The Rules of Judo (NEW 2017 rules) – EXPLAINED!

The Rules of Judo (NEW 2017 rules) – EXPLAINED!

Ninh explains, the Rules of Judo
The object of the game is to throw your opponent onto their back. Judo is a Japanese martial art that is contested
at the Olympic Games, and this video covers the new 2017 rules as outlined by the International
Judo Federation. Judo players, known as judoka – are separated
by weight class and wear either white or blue during a fight. Judokas try to dominate the grip on their
opponent. The player who dominates the grip, generally
dominates the fight. To start the contest, both players bow to
each other. Once the referee signals you to go, you begin. The idea is to grip your opponent and try
and throw them, with force, onto their back. This is known as Ippon, and this will win
you the contest automatically. There are 4 ways to score an Ippon:
You can forcefully throw your opponent onto their back. You can hold your opponent’s torso down
on the floor for 20 seconds. You can force a submission by armlock. And you can force a submission by strangling
your opponent. If they tap out, you win by Ippon and the
contest is over. There are many techniques used in Judo, to
try and get an Ippon. If neither player can score Ippon, they can
score by Waza-Ari instead. A Waza-Ari is a less powerful throw than an
Ippon, a move which rolls your opponent onto their shoulders and back, a 10-19 second hold
down, or a throw that lands an opponent on their side. Scoring one of these won’t end the contest,
but will make all the difference if a fight goes to full time. The game is played in just one period of 4
minutes, for both men and women. If no Ippon has been scored, the highest number
of Waza-ari wins. That’s basically it, but there’s a few
other things you’ll need to know before playing or watching Judo. For example:
Gripping Any gripping with the intention of throwing
is allowable. This is known as positive gripping. But any grip that is used solely to block
your opponent is not. This is negative gripping. If the referee deems that a judoka is using
a negative grip, they may award a penalty against them. Penalty
In Judo, there are two types of Penalty. A Shido – which is a warning, can be given
for stepping out of the mat, pushing an opponent out of the mat, refusing to attack, grabbing
the leg or trousers during a throw, or negative gripping. A Hansoku make – is an instant disqualification. Any major breach of the rules, any bad behaviour,
or accruing three Shido’s equals Hansoku Make. Also, grabbing your opponent’s leg usually
results in Shido. But commit this error twice, and this will
result in Hansoku make. Disqualification. Golden score. If time has expired and both players have
the same number of Waza-Ari. Play continues until someone has a single
score. This is known as the golden score. First to score Ippon or Waza-ari wins. Shido’s are carried over from normal time,
and you can still be potentially disqualified for accruing too many penalties during the
golden score period. Tournament
Judo contests are usually fought in elimination tournaments. The winner goes on to the next match. The loser is eliminated. This carries on until there is only one winner. If you have found this video at all helpful,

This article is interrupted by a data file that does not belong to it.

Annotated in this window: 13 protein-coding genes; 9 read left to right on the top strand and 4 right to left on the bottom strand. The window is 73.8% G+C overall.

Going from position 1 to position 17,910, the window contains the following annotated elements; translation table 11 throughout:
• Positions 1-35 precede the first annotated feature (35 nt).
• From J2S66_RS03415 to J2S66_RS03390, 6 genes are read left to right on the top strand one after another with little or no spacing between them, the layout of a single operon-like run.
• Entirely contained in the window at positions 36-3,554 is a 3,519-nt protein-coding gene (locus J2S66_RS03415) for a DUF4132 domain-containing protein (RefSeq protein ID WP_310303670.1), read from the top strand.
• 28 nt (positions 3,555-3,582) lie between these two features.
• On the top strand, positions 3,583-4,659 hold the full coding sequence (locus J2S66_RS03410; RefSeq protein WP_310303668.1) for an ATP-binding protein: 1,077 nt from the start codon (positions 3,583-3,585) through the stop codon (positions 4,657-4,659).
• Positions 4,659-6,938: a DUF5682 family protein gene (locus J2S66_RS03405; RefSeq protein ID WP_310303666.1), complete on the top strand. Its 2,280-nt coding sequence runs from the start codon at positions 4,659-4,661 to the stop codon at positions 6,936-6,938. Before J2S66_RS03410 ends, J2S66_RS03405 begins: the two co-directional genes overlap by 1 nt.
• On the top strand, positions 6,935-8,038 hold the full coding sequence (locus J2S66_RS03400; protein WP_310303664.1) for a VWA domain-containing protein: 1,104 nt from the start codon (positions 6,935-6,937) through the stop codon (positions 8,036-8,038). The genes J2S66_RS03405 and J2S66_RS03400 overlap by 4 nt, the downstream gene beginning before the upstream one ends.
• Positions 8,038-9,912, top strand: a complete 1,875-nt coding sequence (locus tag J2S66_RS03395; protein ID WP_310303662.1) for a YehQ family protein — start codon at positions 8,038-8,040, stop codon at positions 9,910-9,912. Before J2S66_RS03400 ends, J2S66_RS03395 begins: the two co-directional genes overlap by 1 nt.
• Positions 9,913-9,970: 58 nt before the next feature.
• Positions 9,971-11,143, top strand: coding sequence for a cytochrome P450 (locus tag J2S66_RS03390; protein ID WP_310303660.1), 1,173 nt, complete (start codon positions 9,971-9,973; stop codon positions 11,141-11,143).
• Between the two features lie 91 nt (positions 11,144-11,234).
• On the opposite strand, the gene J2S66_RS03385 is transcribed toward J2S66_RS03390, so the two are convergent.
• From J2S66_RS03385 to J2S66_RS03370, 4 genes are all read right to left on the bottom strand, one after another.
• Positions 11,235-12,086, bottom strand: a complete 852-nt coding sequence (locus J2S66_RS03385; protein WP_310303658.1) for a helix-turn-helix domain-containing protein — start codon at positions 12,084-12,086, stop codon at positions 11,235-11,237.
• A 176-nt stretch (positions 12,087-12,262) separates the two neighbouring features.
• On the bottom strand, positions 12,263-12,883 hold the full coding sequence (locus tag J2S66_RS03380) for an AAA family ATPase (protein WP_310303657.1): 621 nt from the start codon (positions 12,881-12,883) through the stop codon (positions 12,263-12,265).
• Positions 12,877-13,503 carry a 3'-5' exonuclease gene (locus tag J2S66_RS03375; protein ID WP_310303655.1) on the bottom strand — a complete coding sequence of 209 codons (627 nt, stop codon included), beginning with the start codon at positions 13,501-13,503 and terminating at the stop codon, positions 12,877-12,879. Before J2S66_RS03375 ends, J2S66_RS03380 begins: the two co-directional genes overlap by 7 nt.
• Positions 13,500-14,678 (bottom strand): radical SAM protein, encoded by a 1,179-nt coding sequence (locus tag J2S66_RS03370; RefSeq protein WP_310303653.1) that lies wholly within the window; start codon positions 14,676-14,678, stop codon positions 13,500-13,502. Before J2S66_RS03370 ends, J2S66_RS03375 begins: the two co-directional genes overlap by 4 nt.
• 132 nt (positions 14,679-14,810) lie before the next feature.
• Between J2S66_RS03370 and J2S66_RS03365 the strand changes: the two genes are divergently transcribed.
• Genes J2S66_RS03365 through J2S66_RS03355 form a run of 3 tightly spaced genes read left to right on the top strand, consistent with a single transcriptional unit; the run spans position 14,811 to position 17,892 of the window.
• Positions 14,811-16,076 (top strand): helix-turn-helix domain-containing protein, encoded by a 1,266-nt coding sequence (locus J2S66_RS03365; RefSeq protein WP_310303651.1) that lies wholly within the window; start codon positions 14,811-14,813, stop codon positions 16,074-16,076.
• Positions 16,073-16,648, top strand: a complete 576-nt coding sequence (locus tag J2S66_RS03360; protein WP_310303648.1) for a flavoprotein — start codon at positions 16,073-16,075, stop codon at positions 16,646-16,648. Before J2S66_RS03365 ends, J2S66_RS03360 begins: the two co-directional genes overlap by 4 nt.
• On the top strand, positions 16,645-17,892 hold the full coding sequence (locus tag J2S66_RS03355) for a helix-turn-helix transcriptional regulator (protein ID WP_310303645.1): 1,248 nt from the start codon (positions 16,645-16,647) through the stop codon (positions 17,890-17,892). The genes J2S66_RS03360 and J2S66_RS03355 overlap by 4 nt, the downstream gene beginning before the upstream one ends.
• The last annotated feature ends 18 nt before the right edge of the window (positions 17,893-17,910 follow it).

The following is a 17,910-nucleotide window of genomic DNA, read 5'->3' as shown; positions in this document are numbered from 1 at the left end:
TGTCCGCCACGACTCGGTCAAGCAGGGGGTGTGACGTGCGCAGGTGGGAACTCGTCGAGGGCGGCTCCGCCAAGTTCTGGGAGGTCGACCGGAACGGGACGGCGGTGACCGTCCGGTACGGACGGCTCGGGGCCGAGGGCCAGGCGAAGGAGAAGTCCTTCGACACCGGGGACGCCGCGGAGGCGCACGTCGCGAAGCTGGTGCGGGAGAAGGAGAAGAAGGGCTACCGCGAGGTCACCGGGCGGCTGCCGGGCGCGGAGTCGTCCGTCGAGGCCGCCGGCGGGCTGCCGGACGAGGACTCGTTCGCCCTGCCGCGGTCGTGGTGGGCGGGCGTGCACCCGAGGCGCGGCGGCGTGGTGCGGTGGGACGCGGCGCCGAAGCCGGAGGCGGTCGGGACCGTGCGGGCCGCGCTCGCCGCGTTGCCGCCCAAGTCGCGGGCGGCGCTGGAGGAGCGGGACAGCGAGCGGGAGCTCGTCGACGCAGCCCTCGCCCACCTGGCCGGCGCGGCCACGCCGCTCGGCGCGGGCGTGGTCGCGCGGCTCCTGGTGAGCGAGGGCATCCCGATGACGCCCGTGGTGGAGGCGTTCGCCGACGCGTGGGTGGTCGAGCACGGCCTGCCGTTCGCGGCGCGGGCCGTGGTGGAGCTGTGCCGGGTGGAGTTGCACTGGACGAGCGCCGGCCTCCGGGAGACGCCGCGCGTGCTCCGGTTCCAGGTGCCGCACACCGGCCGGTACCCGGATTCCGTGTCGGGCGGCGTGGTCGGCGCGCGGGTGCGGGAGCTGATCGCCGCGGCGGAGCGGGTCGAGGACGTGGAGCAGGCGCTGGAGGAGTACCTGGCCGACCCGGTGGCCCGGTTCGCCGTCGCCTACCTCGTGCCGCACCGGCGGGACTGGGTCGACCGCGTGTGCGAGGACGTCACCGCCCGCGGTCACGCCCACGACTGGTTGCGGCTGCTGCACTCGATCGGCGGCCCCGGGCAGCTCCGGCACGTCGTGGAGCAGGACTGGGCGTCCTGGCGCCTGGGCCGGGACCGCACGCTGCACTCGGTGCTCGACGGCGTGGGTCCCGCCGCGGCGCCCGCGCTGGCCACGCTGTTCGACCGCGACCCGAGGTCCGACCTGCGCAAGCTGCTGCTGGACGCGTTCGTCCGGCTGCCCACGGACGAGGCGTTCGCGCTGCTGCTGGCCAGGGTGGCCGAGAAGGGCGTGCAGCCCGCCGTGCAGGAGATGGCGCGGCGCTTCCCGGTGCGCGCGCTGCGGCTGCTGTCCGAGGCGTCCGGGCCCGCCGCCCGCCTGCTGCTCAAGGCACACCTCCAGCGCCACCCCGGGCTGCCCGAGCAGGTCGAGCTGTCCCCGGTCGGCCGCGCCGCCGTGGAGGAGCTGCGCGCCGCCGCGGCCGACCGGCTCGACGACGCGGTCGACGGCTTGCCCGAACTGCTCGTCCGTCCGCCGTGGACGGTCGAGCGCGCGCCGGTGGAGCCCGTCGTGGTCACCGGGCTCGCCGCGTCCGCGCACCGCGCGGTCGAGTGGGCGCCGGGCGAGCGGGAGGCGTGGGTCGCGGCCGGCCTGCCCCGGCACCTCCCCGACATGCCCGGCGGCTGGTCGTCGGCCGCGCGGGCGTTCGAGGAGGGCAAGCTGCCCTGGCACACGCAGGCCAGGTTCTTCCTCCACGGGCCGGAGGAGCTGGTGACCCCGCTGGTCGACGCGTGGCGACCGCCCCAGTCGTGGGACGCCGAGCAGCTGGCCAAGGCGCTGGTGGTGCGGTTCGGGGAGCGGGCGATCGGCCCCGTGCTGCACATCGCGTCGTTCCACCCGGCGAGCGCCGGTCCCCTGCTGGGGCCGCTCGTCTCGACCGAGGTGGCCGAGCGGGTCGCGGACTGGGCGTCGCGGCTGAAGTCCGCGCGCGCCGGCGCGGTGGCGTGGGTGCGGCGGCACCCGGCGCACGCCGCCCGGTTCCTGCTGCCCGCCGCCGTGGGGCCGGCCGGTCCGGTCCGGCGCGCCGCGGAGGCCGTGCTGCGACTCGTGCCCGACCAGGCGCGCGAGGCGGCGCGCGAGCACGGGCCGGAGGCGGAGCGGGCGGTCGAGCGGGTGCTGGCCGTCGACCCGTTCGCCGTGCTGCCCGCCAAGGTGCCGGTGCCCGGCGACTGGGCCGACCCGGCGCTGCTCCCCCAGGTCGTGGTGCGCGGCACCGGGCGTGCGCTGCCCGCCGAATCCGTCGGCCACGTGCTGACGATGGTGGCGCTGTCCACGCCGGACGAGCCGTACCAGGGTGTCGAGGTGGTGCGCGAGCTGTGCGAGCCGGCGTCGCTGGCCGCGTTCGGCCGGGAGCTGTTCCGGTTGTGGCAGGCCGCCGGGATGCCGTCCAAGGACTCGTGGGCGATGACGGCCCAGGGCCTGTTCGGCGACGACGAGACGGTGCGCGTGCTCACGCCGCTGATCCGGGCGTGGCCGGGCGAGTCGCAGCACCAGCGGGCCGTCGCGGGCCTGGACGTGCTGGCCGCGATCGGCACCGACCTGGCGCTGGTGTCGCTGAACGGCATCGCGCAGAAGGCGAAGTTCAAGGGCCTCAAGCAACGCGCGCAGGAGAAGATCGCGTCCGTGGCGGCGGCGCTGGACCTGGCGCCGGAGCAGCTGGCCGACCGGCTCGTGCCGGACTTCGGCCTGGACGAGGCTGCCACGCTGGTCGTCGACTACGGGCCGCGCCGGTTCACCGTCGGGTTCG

please be sure to like share subscribe. It takes me ages to make one of these things
and good karma is very much appreciated. Follow me on Twitter also, but in the meantime,
enjoy Judo! Ninh Ly – @NinhLyUK –

59 Comments on “The Rules of Judo (NEW 2017 rules) – EXPLAINED!”

  1. Ninh explains – The Rules of Judo.
    These are the new 2017 rules, the main changes are the following:
    They have abolished Yuko's, two Waza-Ari no longer equals Ippon, both men and women now compete in 4 minute bouts and Shido's are carried over from normal time.
    This is to simplify the sport to make it easier for the casual spectator to understand when watching this on TV.

  2. Do you receive a penalty if your robe comes off (maybe your opponet wraps around your body but under the robe somehow)? It would seem like that could prove to be a signifant advantage.

  3. I like how in your more recent videos you're including the usual context in which a sport is played. Actually, have you ever considered doing a series of videos explaining how certain leagues work? Like say the amount of teams, games, teams that go into playoffs, major rule changes from the standard rules, etc? I think that would be an interesting idea.

  4. I know you probably already have a script for and I'm not sure if there is a lot of interest but a Ninh explains freestyle wrestling vid would be awesome

  5. Wow the production is amazing in this video! Two of my friends are former Judokas. It seems to be one of the more popular forms of combat sport.

  6. Not always the looser is eliminated. On the Olympic Games, for example, if you loose on the quarter-finals, you can still fight for a 3rd place. This results on two 3rd places.

  7. I'm not one who watches sports but as someone who is a judo practitioner I loved this, saved me time on explaining the rules to an internet friend.

  8. There's currently a big push of more Ne-waza competitions in judo. Could you do a, Ninh Explains, that rule set.

  9. Excellent explanation! Since I – someonr never ever shows interest in Judo – could understand all within 4 mins!

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